MNA volunteers are currently working to protect this and other endangered and threatened species, and you can help too. Join our efforts as a volunteer removing invasive plants in the special natural areas where this species lives. Or, become a steward and take responsibility for planning efforts to maintain a specific MNA sanctuary. To find out how to get involved, visit our website.

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4 thoughts on “ENDANGERED!

  1. We live in Eastern Washington, I noticed this black beetel with orange spots and very bulbus orange tipped antennae. Then i notices more than a half a dozen in the area surronding my garbage cans. The garbage cans do to the hot weather were a bit ripe smelling. Then I found one stuck to the nose of a mouse I had cought in a trap. We have 43 acres in the hills east of Yakima where mice are plentiful. Just thought I might report their living in our area….
    Reginald L. Goforth

  2. We live in Eastern Washington, I noticed this black beetle with orange spots and very bulbus orange tipped antennae. Then I notices more than a half a dozen in the area surronding my garbage cans. The garbage cans do to the hot weather were a bit ripe smelling. Then I found one stuck to the nose of a mouse I had cought in a trap. We have 43 acres in the hills east of Yakima where mice are plentiful. Just thought I might report their living in our area….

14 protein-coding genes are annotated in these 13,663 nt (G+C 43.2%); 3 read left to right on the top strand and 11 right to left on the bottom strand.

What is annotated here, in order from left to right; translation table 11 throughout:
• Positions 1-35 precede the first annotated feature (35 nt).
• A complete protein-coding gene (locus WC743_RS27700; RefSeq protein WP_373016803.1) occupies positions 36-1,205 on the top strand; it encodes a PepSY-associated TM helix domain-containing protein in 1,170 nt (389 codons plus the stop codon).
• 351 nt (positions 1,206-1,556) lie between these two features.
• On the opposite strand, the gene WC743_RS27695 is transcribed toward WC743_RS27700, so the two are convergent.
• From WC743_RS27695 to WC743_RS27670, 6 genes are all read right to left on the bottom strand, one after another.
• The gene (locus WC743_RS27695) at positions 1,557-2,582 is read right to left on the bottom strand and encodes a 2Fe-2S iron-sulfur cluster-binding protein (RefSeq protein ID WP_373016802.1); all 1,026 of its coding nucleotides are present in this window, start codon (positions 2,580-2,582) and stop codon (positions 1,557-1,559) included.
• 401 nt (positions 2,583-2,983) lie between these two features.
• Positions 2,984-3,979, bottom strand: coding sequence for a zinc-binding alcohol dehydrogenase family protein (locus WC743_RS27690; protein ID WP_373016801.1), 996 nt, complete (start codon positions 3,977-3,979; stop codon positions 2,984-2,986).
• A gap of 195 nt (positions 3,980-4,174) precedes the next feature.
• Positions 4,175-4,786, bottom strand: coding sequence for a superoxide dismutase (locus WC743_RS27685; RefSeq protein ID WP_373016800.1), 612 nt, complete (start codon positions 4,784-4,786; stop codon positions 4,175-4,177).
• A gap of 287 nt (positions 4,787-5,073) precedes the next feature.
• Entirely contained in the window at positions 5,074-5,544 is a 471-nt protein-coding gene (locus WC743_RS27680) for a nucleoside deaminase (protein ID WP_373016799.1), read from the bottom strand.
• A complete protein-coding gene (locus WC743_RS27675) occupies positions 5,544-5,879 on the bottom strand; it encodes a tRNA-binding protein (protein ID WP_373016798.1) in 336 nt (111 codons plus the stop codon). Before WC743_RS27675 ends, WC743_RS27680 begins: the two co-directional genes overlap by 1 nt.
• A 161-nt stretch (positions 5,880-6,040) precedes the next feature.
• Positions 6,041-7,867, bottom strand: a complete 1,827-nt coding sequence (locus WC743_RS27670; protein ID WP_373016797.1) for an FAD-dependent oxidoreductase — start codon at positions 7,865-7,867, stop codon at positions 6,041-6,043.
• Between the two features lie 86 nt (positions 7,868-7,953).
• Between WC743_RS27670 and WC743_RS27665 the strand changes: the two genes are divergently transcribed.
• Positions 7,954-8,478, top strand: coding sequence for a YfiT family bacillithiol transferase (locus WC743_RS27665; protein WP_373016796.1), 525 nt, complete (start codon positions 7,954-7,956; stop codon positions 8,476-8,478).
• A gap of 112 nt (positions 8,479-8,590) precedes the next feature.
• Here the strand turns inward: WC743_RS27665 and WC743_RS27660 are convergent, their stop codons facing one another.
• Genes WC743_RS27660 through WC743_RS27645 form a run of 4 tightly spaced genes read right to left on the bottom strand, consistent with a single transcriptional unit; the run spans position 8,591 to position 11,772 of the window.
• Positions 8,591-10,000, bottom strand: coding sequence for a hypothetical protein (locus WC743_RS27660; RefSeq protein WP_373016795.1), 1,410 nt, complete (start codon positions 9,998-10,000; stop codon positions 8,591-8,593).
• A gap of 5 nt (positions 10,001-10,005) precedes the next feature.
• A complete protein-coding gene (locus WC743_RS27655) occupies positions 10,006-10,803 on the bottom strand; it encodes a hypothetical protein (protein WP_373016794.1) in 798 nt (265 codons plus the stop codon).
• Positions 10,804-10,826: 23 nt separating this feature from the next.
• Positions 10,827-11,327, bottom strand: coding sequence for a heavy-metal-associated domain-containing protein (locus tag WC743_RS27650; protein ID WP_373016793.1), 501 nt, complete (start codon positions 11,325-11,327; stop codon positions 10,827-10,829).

Reginald L. Goforth

    THis note has corrected spelling

  3. I collected an American burrying beetle specimen yesterday (08/17/2012) in South East Minnesota near a bird that died crashing into a window two days earlier. After killing in nailpolish-remover vapor, the orange color became dull which was a dissapointment for me. While pinning the specimen I noticed one large and six or so small translucent/orange mites on the underside of the abdominal which I also mounted in a dab of crazy glue on a small piece of card stock. Examination of the beetle’s antennae using a lens revealed the interesting segmentation of the bulbous orange tips.